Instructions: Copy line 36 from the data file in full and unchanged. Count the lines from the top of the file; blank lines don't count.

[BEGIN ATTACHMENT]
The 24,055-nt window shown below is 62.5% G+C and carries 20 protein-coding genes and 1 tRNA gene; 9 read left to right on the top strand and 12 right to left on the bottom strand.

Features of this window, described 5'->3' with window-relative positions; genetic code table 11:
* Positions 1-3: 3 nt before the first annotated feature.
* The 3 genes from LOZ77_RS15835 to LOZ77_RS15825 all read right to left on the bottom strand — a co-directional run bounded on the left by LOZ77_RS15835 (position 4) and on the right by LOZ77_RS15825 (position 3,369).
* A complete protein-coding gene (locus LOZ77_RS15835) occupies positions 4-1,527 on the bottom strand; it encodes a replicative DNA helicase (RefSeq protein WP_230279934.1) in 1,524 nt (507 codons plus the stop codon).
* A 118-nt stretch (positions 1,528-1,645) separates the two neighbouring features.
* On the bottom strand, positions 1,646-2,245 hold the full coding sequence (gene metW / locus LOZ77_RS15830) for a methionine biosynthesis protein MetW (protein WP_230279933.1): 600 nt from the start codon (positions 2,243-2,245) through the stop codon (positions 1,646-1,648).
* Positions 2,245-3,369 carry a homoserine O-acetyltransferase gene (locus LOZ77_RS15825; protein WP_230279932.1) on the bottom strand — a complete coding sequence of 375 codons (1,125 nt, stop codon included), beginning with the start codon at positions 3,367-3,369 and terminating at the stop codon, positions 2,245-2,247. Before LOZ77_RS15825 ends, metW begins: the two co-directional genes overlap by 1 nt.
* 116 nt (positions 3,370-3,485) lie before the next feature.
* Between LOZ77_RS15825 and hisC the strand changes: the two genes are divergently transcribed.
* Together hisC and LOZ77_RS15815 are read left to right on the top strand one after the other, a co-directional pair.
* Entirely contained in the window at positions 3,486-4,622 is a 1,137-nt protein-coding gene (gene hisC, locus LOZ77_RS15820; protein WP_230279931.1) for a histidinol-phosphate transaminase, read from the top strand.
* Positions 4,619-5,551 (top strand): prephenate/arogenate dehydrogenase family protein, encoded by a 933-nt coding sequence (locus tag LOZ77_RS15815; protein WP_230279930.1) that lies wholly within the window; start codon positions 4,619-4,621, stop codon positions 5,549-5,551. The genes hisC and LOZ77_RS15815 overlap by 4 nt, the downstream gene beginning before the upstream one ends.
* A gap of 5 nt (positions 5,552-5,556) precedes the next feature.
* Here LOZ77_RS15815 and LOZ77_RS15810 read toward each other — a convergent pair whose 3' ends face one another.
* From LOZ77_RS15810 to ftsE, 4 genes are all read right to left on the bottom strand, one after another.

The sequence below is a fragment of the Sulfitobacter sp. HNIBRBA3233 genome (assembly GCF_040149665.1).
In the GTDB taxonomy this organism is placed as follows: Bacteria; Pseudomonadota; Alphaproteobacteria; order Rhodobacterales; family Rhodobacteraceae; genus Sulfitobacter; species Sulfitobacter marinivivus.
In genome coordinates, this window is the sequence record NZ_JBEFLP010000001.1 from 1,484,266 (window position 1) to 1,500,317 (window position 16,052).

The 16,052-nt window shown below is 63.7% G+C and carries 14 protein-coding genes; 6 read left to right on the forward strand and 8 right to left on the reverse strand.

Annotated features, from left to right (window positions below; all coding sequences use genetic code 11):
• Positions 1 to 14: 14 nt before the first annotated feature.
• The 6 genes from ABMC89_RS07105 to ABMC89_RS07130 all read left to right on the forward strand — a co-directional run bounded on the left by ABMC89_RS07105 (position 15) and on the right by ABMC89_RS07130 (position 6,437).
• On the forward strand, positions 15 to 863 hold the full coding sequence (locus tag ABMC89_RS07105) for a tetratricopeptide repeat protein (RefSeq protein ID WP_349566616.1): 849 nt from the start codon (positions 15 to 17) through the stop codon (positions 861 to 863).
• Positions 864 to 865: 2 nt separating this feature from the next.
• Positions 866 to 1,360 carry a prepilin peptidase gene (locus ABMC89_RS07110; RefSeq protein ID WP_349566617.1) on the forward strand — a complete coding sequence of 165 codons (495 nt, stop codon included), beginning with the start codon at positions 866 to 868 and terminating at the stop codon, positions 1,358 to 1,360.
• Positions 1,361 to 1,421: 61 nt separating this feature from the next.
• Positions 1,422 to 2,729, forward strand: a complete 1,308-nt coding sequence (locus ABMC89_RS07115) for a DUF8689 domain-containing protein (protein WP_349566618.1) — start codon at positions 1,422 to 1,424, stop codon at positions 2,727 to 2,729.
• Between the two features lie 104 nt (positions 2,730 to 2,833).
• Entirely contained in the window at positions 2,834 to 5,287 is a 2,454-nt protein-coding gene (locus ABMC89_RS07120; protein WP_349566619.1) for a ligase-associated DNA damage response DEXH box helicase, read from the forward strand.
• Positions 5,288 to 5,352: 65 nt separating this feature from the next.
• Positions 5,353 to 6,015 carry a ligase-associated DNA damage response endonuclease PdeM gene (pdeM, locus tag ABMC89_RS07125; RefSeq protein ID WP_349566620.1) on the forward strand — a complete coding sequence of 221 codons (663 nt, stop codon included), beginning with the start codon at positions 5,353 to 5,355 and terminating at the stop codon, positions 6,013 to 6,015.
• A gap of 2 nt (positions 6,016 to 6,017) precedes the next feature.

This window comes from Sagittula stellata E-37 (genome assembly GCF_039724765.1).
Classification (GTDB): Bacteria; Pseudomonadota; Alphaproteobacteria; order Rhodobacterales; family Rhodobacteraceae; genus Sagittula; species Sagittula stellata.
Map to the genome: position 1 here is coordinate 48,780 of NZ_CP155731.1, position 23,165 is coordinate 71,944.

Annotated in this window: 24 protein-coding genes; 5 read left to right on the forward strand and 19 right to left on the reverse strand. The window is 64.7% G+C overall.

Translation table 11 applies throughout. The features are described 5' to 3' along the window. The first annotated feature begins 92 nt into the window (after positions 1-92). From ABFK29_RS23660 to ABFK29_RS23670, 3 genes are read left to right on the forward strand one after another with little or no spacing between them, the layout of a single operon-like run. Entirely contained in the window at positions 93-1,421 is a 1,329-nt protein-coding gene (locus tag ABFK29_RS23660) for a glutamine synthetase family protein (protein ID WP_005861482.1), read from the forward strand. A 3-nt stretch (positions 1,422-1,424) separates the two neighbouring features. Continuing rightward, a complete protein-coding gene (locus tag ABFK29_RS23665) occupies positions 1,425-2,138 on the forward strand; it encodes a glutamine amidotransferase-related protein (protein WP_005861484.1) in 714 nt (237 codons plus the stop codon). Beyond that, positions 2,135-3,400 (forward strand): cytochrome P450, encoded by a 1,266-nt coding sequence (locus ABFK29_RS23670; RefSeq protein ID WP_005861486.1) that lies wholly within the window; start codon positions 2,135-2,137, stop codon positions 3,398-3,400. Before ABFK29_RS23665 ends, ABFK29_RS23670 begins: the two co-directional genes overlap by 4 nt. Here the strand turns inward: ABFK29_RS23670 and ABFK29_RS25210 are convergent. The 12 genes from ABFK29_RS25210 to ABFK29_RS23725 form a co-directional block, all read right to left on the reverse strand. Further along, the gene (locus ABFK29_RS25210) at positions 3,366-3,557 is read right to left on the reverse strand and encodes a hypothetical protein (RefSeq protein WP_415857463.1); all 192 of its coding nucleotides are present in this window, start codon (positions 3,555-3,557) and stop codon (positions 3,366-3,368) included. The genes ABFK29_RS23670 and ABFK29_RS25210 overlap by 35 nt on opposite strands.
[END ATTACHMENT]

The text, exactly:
Map to the genome: position 1 here is coordinate 48,780 of NZ_CP155731.1, position 23,165 is coordinate 71,944.